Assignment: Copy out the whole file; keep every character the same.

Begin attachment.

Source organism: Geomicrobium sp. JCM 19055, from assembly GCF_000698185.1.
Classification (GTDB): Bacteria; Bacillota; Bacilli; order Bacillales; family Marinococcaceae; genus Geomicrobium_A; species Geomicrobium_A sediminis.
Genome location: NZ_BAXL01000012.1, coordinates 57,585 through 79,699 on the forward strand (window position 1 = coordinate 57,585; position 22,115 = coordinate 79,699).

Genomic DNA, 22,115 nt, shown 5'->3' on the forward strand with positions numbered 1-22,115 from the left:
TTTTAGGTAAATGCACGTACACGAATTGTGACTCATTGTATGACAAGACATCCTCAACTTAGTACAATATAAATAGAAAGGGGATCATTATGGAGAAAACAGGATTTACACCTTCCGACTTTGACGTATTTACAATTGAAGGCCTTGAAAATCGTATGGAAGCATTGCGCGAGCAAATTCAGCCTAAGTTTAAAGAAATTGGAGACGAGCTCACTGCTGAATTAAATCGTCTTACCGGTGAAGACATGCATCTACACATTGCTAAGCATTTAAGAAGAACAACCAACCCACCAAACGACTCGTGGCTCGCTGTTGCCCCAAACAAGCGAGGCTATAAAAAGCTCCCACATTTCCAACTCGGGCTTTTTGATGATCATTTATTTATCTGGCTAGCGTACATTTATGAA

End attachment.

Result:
Source organism: Geomicrobium sp. JCM 19055, from assembly GCF_000698185.1.
Classification (GTDB): Bacteria; Bacillota; Bacilli; order Bacillales; family Marinococcaceae; genus Geomicrobium_A; species Geomicrobium_A sediminis.
Genome location: NZ_BAXL01000012.1, coordinates 57,585 through 79,699 on the forward strand (window position 1 = coordinate 57,585; position 22,115 = coordinate 79,699).

Genomic DNA, 22,115 nt, shown 5'->3' on the forward strand with positions numbered 1-22,115 from the left:
TTTTAGGTAAATGCACGTACACGAATTGTGACTCATTGTATGACAAGACATCCTCAACTTAGTACAATATAAATAGAAAGGGGATCATTATGGAGAAAACAGGATTTACACCTTCCGACTTTGACGTATTTACAATTGAAGGCCTTGAAAATCGTATGGAAGCATTGCGCGAGCAAATTCAGCCTAAGTTTAAAGAAATTGGAGACGAGCTCACTGCTGAATTAAATCGTCTTACCGGTGAAGACATGCATCTACACATTGCTAAGCATTTAAGAAGAACAACCAACCCACCAAACGACTCGTGGCTCGCTGTTGCCCCAAACAAGCGAGGCTATAAAAAGCTCCCACATTTCCAACTCGGGCTTTTTGATGATCATTTATTTATCTGGCTAGCGTACATTTATGAA